“We knew we’d be facing challenges but also knew the food truck could operate in a way that restaurants hit hard by the pandemic could not,” said White, who spent six years in the Marines before he entered Tuck. (Berke, the Lou’s owner, graduated from the Naval Academy and spent 11 years in the Marines before coming to Hanover.)
The students began envisioning a new role for the food truck and catering business that could help to rebuild the devastated restaurant industry as the Upper Valley emerges from the pandemic.
They locked onto the idea that theBox could become a seedbed to grow new restaurants.
“We wrote a business model for a restaurant incubator,” White explained. “We had a clean slate that can capitalize on this opportunity and turn theBox into something more than a food truck.”
Specifically, White said, they foresee tapping into the Tuck network of alumni and contacts for investors who might be interested in backing a restaurant concept that already has a track record of six to 12 months of sales, thereby reducing risk in a business that has a notoriously high failure rate.
“We’d offer up the food truck as way of testing a (chef’s) concept at a lower risk than would be backing a chef in (an untested) restaurant,” White said. TheBox is looking to host one to two chefs per year.
The idling of theBox last year occurred just as Berke purchased the truck from its original owners. Through Berke, White’s team connected with Lara, who was laid off from the Hanover Inn and was looking to start his own food truck but lacked the capital.
Lara, a graduate of the Culinary Institute of America in Hyde Park, N.Y., pitched his concept for Mexican food inspired by his southern California roots and developed a three-item lunch menu featuring a pork taco topped with grilled pineapple, a vegan bowl and a “Cali burrito” stuffed with skirt steak, a Mexican cheese blend, Cabot sour cream, smashed avocado — and hand-cut french fries.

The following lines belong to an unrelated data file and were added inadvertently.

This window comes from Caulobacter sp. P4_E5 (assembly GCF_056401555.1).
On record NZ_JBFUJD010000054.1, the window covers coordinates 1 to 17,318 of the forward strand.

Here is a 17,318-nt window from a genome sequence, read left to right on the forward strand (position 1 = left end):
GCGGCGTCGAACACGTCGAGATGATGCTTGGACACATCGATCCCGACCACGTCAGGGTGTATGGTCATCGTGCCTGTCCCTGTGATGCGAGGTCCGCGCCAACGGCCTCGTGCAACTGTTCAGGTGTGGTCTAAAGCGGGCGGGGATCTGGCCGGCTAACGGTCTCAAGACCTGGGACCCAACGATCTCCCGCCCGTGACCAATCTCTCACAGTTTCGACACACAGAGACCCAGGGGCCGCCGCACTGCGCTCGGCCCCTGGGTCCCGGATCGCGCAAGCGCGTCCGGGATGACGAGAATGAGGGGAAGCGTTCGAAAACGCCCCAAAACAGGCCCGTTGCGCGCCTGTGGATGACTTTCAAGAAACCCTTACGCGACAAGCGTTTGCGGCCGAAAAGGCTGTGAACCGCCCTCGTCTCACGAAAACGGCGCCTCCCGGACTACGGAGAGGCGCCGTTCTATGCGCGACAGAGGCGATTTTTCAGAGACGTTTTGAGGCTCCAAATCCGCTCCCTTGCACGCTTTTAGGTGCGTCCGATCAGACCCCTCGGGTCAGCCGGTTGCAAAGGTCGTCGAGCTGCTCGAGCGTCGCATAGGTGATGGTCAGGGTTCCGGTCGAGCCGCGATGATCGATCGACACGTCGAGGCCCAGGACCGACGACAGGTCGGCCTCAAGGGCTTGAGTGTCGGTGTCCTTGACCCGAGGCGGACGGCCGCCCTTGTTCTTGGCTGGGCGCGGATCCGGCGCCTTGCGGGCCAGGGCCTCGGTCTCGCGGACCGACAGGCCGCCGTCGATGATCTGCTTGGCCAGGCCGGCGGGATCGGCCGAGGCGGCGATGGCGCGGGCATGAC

“It’s awesome,” Lara said of his french-fry infused burrito, noting that “it might not be something you want every day, but every now and then it’s a real mind-blower.”
No longer based at Achtmeyer Hall on the Dartmouth campus, theBox is now operating out of the commercial kitchen at the Quail Hollow retirement community, where Lara will prepare the menu items that will then be transported and finished on the truck. A typical pre-pandemic lunchtime sold between 100 and 150 sandwiches (the prior menu was Mediterranean with falafel, pita bread and grain bowls).
Berke said if a chef’s food concept “works and people like the food,” then with the backing of investors it can move from the food truck “to a more permanent location.” And if it’s a “flop,” then he can either bring the chef onto his crew at Lou’s or “we part ways having learned some valuable lessons.”
Whatever the outcome, Berke said, he thinks it will lead to greater dining options locally.
“There are a lot of people around here who think there is lack of culinary breadth and depth and would love to see another restaurant in the Upper Valley,” he said.
Contact John Lippman at [email protected]